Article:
Put your buttered or mayo’d bread on a low-heat skillet and let it toast to the perfect brown, then flip and let the other side cook the same way. The melting magic usually starts to happen on side two.
Fourth, your grilled cheese needs the right cheese. American cheese.
A perfect grilled cheese sandwich demands the perfect cheese. For my money, nothing — nothing — can beat the salty, melty perfection of three slices of American cheese. Grilled cheese needs a great, uncomplicated melting cheese. American cheese is my top pick for the best cheese for grilled cheese, but a non-aged cheddar or Swiss are also acceptable. In general, avoid aged cheeses.
Fifth, remember the microwave.
If you follow all of these rules for building a perfect grilled cheese and for some reason, the cheese is not melted, don’t worry. Finish the grilled cheese by putting it in the microwave for five or 10 seconds. The cheese will melt perfectly.
How to Make Grilled Cheese Better: Bonus Tips
You don’t have to only put grilled cheese in your grilled cheese sandwich.
Add turkey, ham, tomato, or avocado as extra grilled cheese fillings. Put the extra filling in the center, between slices of cheese. That way, the cheese can still melt, and traps any stray tomato or meat juices that could make the bread soggy. Some of my fillings are turkey, ham, tomato, fig jam, and caramelized onions (use Gruyère cheese for the last two).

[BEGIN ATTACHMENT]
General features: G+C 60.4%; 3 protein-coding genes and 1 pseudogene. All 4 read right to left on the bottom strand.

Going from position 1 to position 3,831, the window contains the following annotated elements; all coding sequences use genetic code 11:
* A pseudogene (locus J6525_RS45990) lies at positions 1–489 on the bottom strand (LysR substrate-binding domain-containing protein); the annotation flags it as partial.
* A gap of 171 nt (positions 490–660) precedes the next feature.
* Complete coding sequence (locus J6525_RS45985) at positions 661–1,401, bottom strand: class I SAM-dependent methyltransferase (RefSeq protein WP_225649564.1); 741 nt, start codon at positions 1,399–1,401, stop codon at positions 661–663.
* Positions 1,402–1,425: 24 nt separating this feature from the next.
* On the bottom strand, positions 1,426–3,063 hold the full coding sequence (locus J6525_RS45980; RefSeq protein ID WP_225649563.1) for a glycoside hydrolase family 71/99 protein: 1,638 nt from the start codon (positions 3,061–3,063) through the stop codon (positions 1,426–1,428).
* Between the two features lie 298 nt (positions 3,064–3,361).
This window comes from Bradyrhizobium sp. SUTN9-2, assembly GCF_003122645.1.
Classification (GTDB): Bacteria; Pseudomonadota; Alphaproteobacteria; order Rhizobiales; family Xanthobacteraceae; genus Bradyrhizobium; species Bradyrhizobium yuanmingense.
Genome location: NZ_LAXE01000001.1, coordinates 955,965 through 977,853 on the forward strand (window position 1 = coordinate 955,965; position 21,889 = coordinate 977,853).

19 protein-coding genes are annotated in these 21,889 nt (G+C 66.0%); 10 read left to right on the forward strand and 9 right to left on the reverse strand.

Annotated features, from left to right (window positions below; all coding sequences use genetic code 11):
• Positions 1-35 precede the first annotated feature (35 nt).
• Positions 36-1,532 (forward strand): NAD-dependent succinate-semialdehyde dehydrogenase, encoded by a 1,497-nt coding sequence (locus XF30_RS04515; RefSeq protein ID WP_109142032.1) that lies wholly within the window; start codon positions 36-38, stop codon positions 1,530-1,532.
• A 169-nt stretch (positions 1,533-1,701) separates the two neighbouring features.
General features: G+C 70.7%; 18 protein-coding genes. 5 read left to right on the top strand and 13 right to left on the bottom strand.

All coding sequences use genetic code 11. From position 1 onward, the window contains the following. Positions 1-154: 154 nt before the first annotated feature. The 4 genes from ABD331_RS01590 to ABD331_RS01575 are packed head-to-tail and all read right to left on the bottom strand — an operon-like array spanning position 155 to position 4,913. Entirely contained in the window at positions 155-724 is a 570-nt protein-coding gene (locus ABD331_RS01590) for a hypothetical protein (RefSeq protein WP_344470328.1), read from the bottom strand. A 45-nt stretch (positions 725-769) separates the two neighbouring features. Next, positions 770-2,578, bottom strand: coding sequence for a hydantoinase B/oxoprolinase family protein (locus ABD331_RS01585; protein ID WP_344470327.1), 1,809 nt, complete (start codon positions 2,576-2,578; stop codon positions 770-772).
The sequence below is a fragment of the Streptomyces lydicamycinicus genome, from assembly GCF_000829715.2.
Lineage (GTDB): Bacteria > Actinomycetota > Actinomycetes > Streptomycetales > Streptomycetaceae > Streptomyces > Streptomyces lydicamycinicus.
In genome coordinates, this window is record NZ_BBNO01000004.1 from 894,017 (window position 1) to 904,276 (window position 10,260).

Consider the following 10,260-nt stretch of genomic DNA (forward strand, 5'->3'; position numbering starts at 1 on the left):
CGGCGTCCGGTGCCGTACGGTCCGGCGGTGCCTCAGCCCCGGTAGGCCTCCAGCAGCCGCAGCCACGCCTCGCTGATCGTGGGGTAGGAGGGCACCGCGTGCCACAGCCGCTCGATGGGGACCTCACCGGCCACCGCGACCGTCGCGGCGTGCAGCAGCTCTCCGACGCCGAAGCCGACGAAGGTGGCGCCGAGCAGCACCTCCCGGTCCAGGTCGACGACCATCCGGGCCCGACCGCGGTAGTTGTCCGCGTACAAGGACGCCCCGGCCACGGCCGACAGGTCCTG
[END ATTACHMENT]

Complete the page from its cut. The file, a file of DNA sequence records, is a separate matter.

I also recommend heating or cooking lunchmeat first, before adding it into a raw grilled cheese, so make sure the entire sandwich is hot throughout. The thicker you make it, the harder it is to cook a grilled cheese through without burning the bread.
What to Eat With Grilled Cheese Sandwiches
Love a great grilled cheese sandwich? You’ll also love these cheesy recipes:
How to Make a Grilled Cheese Sandwich
- 2 slices soft sandwich bread
- 2 teaspoons mayonnaise (or softened butter if you prefer)
- 3 slices American cheese
- sliced tomato, lunchmeat, pickle slices, or other add-ins (optional)
- Spread one teaspoon of mayonnaise on one side of each bread slice. You can use soft butter if you prefer.
- Heat a medium-sized skillet on medium-low heat. Sandwich the cheese slices between the bread, so that the mayonnaise faces outward. If you're adding tomato slices, pickles, or lunchmeat, put those in between the cheese slices, so that the cheese is against the bread.PRO TIP: The temperature should emphasize the low side of medium-low.
- Cook the grilled cheese on one side until golden brown, about 3 to 4 minutes. Check the bottom with a spatula from time to time to make sure it's not getting too dark and adjust the heat as needed.
- In one confident motion, flip the grilled cheese. Cook on the other side until golden brown and the cheese has melted. Slice with the edge of the spatula or the knife, and serve hot. PRO TIP: If you still need to get that cheese just a tiny bit more melted, do so on low to prevent over-browning the bread, or microwave it on a plate for about 10 seconds.